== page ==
A new EPI report explores the economic, health, and social conditions faced by Latinx workers and their families during the coronavirus pandemic.
The report authors—director of EPI’s program on Race, Ethnicity, and the Economy Valerie Wilson, senior economist Elise Gould, and research assistant Daniel Perez—show that Latinx workers have suffered greater economic distress than their white counterparts since COVID-19 began spreading in the United States. These outcomes have been driven by the fact that Latinx workers already had lower pre-pandemic wages, income, and wealth, as well as less access to health care and other important job-related benefits.
“Despite the seemingly universal reach of the pandemic, COVID-19 has been far from ‘the great equalizer’ as some have proclaimed,” said Wilson. “As a group, Latinx workers face a double bind: They are the least likely to be able to work from home to avoid coronavirus exposure and the most likely to have lost their job during the COVID-19 recession.”
Additional key findings include:
- While two-thirds of white workers can earn paid sick days, less than half (45.9%) of Latinx workers have that same benefit.
- Among those ages 35–44, Latinx Americans are nearly nine times as likely to die from COVID as white Americans.
- Latino workers are paid only $0.75 for every dollar paid to a white man. Latina workers, who face both gender and ethnic discrimination, are paid even less—$0.64 on the white male dollar.
- More than one in six Latinx people in this country live below the poverty line—that’s below about $26,000 annual income for a family of four.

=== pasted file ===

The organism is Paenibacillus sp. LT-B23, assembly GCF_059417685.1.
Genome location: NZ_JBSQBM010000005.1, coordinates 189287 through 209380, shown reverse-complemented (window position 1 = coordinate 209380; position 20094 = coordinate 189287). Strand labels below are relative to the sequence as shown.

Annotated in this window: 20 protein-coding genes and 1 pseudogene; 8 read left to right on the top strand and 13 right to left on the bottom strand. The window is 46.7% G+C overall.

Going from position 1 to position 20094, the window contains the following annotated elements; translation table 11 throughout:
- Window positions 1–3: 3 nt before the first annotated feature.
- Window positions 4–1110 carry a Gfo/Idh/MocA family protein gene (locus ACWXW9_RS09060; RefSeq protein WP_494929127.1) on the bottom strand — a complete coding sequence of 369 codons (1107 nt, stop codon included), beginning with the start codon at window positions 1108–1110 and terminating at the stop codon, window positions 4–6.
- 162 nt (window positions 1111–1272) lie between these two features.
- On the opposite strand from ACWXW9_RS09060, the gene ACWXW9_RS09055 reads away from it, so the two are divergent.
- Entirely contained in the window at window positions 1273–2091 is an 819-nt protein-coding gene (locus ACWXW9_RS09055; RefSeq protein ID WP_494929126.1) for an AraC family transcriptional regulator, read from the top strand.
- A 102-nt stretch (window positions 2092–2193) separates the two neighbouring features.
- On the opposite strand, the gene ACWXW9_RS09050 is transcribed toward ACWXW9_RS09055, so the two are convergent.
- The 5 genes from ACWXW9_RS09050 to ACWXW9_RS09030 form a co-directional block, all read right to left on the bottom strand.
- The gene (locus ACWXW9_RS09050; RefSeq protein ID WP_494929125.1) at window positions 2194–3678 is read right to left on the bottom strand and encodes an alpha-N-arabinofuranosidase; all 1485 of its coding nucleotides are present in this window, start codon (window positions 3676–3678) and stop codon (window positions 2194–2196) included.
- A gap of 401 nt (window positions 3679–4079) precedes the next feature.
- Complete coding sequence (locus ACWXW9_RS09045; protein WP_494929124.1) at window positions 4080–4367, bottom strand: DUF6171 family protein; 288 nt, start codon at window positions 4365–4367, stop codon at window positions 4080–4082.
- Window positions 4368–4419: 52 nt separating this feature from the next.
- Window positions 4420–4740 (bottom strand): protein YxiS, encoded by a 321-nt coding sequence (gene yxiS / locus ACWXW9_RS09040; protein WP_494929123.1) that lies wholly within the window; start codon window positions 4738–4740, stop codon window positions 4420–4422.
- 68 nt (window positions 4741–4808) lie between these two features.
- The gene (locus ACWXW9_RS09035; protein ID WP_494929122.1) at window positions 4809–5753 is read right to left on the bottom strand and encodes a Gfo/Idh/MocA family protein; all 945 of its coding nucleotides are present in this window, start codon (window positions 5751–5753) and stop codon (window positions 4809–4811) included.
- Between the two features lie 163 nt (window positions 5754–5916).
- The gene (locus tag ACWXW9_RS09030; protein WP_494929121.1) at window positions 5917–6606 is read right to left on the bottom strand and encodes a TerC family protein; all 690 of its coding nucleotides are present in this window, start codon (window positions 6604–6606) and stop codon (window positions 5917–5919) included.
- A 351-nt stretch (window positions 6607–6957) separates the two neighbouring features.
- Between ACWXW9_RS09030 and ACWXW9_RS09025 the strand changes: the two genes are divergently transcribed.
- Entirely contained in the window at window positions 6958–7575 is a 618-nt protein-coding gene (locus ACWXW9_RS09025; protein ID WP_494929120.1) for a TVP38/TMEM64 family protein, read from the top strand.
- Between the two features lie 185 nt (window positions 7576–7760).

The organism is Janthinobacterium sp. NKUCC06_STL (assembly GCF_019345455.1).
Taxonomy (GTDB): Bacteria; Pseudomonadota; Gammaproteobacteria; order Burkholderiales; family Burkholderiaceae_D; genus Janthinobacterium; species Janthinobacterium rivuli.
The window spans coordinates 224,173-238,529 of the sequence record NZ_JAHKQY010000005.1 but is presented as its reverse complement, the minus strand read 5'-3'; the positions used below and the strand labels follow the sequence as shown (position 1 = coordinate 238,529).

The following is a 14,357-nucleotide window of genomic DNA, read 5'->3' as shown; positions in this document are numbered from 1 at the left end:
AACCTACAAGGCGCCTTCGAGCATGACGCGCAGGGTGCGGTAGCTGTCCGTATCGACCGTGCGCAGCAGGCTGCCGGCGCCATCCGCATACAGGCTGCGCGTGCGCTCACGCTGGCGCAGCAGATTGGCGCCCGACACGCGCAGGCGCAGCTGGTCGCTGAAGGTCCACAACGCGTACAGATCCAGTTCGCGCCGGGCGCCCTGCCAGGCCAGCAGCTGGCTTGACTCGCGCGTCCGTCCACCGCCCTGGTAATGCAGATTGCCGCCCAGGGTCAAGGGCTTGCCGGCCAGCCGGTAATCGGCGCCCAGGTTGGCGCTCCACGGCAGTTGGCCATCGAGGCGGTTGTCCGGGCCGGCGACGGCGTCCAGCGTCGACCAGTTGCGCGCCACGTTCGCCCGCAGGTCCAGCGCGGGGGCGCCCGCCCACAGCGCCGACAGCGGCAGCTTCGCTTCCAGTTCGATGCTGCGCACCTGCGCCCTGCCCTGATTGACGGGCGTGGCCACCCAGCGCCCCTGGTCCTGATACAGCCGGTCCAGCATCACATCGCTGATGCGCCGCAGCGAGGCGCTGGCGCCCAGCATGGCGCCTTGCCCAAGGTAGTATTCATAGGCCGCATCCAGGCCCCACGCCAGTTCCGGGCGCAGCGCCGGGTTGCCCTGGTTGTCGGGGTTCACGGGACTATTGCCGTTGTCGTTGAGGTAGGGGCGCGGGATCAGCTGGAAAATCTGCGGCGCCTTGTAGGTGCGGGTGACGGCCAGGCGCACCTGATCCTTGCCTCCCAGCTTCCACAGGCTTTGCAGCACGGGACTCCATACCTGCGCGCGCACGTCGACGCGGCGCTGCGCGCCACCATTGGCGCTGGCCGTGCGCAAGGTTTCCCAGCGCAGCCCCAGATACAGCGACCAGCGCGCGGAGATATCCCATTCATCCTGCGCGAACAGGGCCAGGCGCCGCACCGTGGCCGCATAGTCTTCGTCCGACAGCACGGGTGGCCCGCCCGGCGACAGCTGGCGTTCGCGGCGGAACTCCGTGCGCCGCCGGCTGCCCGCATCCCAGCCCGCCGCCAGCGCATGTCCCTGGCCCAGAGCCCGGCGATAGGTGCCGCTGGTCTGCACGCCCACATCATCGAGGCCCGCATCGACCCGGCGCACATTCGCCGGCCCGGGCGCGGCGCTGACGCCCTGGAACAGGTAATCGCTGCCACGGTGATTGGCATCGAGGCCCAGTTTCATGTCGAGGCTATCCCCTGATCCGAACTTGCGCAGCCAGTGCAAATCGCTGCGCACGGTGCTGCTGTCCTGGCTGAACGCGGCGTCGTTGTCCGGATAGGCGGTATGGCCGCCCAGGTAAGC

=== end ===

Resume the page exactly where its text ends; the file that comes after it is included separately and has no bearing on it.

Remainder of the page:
- Latinx renters were far more likely to not have paid their July rent than white renters. And they were far less confident in their ability to pay August’s rent than white renters.
- Among the employed, Latinx workers are over three times as likely to be uninsured as white workers.
The report highlights how the federal coronavirus policy response has not addressed—and even exacerbated—these disparities, including through mandating meatpacking industries to reopen and excluding undocumented Latinx workers from unemployment insurance benefits and stimulus payments. The authors also stress that the 3.2 million U.S. citizens in Puerto Rico must be included in the federal response. With 43.1% of the population living in poverty, few of the island’s residents are positioned to weather the economic crisis without assistance from the U.S. government.
“Economic insecurity, coupled with disproportionate job losses, have magnified the current economic damage to Latinx workers,” said Gould. “Policymakers have largely failed to address these long-standing underlying disparities in economic and health outcomes, and Latinx workers and their families have paid a heavy price.”
“Latinx households were economically insecure and suffered inequitable access to health care well before the coronavirus pandemic tore through the United States. The effects of COVID-19 on the economic and physical well-being of Latinx Americans were sadly predictable—but no less devastating,” said Perez.
This report comes after a previous EPI report highlighted the disproportionate impacts of the coronavirus pandemic on Black workers and their families. You can read it here.